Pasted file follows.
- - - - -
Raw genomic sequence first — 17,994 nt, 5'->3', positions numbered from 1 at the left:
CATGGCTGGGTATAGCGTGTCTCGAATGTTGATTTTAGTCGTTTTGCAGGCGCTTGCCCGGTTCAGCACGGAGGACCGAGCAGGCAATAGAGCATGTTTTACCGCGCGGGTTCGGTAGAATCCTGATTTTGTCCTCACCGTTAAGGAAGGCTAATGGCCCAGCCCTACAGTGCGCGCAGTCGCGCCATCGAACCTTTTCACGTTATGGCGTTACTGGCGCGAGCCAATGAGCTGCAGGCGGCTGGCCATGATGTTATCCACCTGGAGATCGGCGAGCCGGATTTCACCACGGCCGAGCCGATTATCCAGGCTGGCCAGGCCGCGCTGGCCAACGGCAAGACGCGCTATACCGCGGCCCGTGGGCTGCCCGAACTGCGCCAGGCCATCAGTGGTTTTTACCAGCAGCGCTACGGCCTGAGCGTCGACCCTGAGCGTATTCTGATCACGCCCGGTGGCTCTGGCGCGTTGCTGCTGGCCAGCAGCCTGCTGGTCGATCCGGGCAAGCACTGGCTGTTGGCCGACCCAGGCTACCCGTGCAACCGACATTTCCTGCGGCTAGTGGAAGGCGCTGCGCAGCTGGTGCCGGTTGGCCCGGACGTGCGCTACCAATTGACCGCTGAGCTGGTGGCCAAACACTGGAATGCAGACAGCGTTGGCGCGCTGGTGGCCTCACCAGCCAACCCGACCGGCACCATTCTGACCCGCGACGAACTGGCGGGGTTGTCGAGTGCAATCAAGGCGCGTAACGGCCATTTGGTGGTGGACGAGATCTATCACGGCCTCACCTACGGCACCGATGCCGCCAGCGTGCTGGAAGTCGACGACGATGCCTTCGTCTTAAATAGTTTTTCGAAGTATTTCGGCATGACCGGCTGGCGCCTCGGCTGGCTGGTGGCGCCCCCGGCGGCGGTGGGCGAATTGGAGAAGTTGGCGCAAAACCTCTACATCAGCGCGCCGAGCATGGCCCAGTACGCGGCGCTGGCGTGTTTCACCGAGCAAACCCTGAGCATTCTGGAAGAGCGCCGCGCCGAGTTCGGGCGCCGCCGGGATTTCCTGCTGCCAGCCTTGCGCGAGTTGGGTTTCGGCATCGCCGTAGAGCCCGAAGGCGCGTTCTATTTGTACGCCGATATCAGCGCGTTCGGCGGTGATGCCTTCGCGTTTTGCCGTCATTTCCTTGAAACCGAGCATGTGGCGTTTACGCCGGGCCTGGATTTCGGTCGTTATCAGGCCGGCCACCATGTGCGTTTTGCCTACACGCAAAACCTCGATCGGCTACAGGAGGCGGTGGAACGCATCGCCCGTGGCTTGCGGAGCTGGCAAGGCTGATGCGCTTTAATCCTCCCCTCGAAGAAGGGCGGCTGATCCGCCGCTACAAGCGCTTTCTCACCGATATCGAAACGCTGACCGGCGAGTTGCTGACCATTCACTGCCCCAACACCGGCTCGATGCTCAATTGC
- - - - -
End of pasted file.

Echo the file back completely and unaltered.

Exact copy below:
Raw genomic sequence first — 17,994 nt, 5'->3', positions numbered from 1 at the left:
CATGGCTGGGTATAGCGTGTCTCGAATGTTGATTTTAGTCGTTTTGCAGGCGCTTGCCCGGTTCAGCACGGAGGACCGAGCAGGCAATAGAGCATGTTTTACCGCGCGGGTTCGGTAGAATCCTGATTTTGTCCTCACCGTTAAGGAAGGCTAATGGCCCAGCCCTACAGTGCGCGCAGTCGCGCCATCGAACCTTTTCACGTTATGGCGTTACTGGCGCGAGCCAATGAGCTGCAGGCGGCTGGCCATGATGTTATCCACCTGGAGATCGGCGAGCCGGATTTCACCACGGCCGAGCCGATTATCCAGGCTGGCCAGGCCGCGCTGGCCAACGGCAAGACGCGCTATACCGCGGCCCGTGGGCTGCCCGAACTGCGCCAGGCCATCAGTGGTTTTTACCAGCAGCGCTACGGCCTGAGCGTCGACCCTGAGCGTATTCTGATCACGCCCGGTGGCTCTGGCGCGTTGCTGCTGGCCAGCAGCCTGCTGGTCGATCCGGGCAAGCACTGGCTGTTGGCCGACCCAGGCTACCCGTGCAACCGACATTTCCTGCGGCTAGTGGAAGGCGCTGCGCAGCTGGTGCCGGTTGGCCCGGACGTGCGCTACCAATTGACCGCTGAGCTGGTGGCCAAACACTGGAATGCAGACAGCGTTGGCGCGCTGGTGGCCTCACCAGCCAACCCGACCGGCACCATTCTGACCCGCGACGAACTGGCGGGGTTGTCGAGTGCAATCAAGGCGCGTAACGGCCATTTGGTGGTGGACGAGATCTATCACGGCCTCACCTACGGCACCGATGCCGCCAGCGTGCTGGAAGTCGACGACGATGCCTTCGTCTTAAATAGTTTTTCGAAGTATTTCGGCATGACCGGCTGGCGCCTCGGCTGGCTGGTGGCGCCCCCGGCGGCGGTGGGCGAATTGGAGAAGTTGGCGCAAAACCTCTACATCAGCGCGCCGAGCATGGCCCAGTACGCGGCGCTGGCGTGTTTCACCGAGCAAACCCTGAGCATTCTGGAAGAGCGCCGCGCCGAGTTCGGGCGCCGCCGGGATTTCCTGCTGCCAGCCTTGCGCGAGTTGGGTTTCGGCATCGCCGTAGAGCCCGAAGGCGCGTTCTATTTGTACGCCGATATCAGCGCGTTCGGCGGTGATGCCTTCGCGTTTTGCCGTCATTTCCTTGAAACCGAGCATGTGGCGTTTACGCCGGGCCTGGATTTCGGTCGTTATCAGGCCGGCCACCATGTGCGTTTTGCCTACACGCAAAACCTCGATCGGCTACAGGAGGCGGTGGAACGCATCGCCCGTGGCTTGCGGAGCTGGCAAGGCTGATGCGCTTTAATCCTCCCCTCGAAGAAGGGCGGCTGATCCGCCGCTACAAGCGCTTTCTCACCGATATCGAAACGCTGACCGGCGAGTTGCTGACCATTCACTGCCCCAACACCGGCTCGATGCTCAATTGC